Skip to content
All posts

The Ultimate Guide to Soft Skills for Managers

Over the next 16 weeks, the CONNECT2Lead articles will focus on developing soft skills for managers. In this series introduction, we want to explain why soft skills matter so much and why they’re so challenging to master. We’ll also give you tools, tips, resources, and more to become more effective as a manager by focusing on your soft skills.

Soft Skills for Managers? Hard Skills? What’s the Difference?

You’ve got the technical knowledge, the specialized education, the front-line experience, and the functional skills. You have expertise in your field. You have mastered the tasks required to deliver the key outcomes associated with your occupation.

But there’s something else you need to succeed as a manager. No matter how advanced your vocational abilities are, you’ll need soft skills, too.

But what’s the difference? Take a look at this chart to understand some of the differences that are the easiest to spot in others. Notice, too, that these contrasts also cause some misperceptions about what it takes to succeed. We’ll be talking about all of this as our series “The Ultimate Guide to Soft Skills for Managers” continues.


 Hard Skills

 Soft Skills

Measured by: IQ EQ
Situationally, the rules and norms   Stay the same Change 
You learn it:  In the classroom  On the playground 
Those who excel are called:   Smart Popular 
Personality stereotypes include:   Introvert Extrovert 
Expectations include:   Logical Creative 
Also called:   Left-brained Right-brained 
Serve you well when:   Working alone Working with others 


Hard skills are specialized.

They include everything required by a specific job or function. Accountants need skills and knowledge related to auditing, reporting and regulations. Engineers need to know how to design and draft blueprints. HR professionals must understand employment law and how to prepare and update records related to hiring, transferring, promoting, and terminating employees. And so on. Every functional area requires its own hard skills.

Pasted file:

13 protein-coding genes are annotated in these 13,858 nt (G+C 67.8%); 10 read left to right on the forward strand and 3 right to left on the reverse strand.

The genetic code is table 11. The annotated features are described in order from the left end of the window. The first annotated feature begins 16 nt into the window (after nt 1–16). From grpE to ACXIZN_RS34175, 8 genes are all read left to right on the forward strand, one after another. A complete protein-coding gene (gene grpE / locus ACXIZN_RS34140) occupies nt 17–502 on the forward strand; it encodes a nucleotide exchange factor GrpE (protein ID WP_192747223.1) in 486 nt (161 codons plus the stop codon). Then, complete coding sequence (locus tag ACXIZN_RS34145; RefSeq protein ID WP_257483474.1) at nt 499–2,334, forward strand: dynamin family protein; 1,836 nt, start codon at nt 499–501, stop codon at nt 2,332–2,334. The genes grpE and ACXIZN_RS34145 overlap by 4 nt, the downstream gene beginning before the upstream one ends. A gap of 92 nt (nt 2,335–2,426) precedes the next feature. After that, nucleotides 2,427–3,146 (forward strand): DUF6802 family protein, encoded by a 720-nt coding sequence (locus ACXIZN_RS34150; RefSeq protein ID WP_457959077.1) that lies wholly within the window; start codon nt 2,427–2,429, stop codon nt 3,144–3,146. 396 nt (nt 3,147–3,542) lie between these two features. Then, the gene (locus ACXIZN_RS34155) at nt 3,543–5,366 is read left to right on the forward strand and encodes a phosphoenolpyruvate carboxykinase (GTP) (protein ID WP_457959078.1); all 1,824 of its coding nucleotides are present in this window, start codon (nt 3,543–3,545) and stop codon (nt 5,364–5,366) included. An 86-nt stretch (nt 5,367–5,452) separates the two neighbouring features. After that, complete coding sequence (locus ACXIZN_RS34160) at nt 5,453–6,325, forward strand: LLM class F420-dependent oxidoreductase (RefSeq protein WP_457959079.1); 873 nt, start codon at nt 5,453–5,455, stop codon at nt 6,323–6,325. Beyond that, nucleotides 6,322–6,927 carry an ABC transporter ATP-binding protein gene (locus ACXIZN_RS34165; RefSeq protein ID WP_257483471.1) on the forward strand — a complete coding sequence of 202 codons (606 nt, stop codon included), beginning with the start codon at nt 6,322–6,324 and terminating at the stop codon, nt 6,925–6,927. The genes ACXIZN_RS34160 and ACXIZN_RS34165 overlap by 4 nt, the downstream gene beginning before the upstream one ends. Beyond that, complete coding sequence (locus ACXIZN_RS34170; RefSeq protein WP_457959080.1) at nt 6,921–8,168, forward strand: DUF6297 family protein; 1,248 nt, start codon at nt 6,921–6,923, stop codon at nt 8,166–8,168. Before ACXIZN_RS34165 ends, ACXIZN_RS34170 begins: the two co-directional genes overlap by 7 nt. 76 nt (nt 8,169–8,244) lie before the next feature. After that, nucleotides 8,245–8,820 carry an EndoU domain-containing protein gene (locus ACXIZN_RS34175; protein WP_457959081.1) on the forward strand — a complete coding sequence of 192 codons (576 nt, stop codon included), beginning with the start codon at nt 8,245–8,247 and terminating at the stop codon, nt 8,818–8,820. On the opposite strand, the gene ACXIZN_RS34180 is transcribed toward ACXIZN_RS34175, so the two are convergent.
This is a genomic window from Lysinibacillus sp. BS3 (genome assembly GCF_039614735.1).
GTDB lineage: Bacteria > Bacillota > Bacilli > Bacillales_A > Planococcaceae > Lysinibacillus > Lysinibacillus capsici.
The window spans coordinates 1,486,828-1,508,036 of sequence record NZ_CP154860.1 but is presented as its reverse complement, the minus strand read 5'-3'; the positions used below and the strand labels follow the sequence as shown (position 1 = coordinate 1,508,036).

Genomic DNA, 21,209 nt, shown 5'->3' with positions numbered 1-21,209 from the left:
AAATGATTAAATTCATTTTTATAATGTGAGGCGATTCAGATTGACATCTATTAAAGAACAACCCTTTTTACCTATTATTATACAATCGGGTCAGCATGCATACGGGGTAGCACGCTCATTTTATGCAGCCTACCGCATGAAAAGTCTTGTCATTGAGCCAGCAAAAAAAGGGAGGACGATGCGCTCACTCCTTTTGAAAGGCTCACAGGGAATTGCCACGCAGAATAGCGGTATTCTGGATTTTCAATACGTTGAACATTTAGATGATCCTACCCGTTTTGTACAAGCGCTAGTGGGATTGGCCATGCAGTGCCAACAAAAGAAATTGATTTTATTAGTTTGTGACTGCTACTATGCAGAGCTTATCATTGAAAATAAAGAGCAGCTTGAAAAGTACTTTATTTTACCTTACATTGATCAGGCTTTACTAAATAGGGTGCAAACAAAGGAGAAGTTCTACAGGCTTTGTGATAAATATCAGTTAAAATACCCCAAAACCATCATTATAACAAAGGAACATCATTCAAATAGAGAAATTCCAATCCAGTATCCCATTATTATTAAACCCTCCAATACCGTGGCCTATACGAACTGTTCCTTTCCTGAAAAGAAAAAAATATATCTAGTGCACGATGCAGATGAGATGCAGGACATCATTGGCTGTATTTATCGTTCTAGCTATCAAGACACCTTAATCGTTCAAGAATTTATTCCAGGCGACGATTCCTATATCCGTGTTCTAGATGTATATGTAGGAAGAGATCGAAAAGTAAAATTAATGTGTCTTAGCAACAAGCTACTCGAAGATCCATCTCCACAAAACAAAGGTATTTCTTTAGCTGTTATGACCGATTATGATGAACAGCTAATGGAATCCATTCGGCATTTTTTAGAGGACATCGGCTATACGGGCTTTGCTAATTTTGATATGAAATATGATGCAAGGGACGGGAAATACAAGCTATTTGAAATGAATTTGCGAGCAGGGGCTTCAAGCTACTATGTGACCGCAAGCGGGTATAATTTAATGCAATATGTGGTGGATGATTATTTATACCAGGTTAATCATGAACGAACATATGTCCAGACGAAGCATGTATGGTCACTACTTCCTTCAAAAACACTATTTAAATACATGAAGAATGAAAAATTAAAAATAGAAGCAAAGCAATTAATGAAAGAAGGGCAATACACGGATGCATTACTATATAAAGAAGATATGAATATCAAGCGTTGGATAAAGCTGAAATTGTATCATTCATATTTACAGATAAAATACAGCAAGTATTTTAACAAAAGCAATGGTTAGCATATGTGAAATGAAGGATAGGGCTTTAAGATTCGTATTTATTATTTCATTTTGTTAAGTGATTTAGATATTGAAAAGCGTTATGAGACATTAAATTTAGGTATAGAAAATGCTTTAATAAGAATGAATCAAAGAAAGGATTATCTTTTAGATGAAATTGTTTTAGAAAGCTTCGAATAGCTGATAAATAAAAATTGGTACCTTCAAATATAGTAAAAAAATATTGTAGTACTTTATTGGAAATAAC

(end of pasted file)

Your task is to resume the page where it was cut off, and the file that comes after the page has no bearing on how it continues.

Hard skills are acquired through education and on-the-job experience. Resumes showcase hard skills. People receive certifications, degrees, and promotions because of the hard skills and knowledge they demonstrate. Hard skills are measurable and observable in the output and outcomes associated with a particular job role.

Soft skills are universal.

They are the same for people in any job function. These skills are applicable in any job role. People in most job roles (and in management roles especially) need to effectively engage with other people in the workplace. Getting along with others and contributing to the team in ways that draw out the best from others increases the value of any employee.

Soft skills are acquired through life experience. They are demonstrated through relationships with team members, positive attitude, conflict resolution, creative problem solving, quality decision making, and ability to handle stress and change. Soft skills are not as tangible, observable or measurable as hard skills. They are linked to personality and personal preferences, and this can make interviewing for them, assessing them, and performance management around them uncomfortable.

Most job descriptions profile the ideal candidate as having a hybrid of soft and hard skills. Despite this, companies spend only 27.6% of their training investments on soft skills development (source: Green & McGill).

Definition of Soft Skills

Soft skills are “the personal attributes that enable someone to interact effectively and harmoniously with other people.”

These attributes include a broad and combined range of people skills, communication skills, personality traits, habits, attitudes, social intelligence, emotional intelligence, team orientation, cognitive processing of information, and ability/willingness to tolerate ambiguity and rapid change.

The term “soft skills” is sometimes used interchangeably with terms like leadership, character traits, interpersonal skills, critical thinking, common sense, being a “people person,” life skills, influential, likeable, politically savvy, and team player. Each of these terms depicts a facet of soft skills but doesn’t fully encompass all that the term is intended to convey.

For our purposes in this series, we’ll define soft skills as anything and everything that is not a job-specific hard skill. The soft skills that matter most for you are the ones required to effectively do your job and manage or influence others. No one has mastered all soft skills, just as no one has or will master all hard skills for all functional areas. The right blend, along with the desire to keep learning and growing, is what will help you be more successful.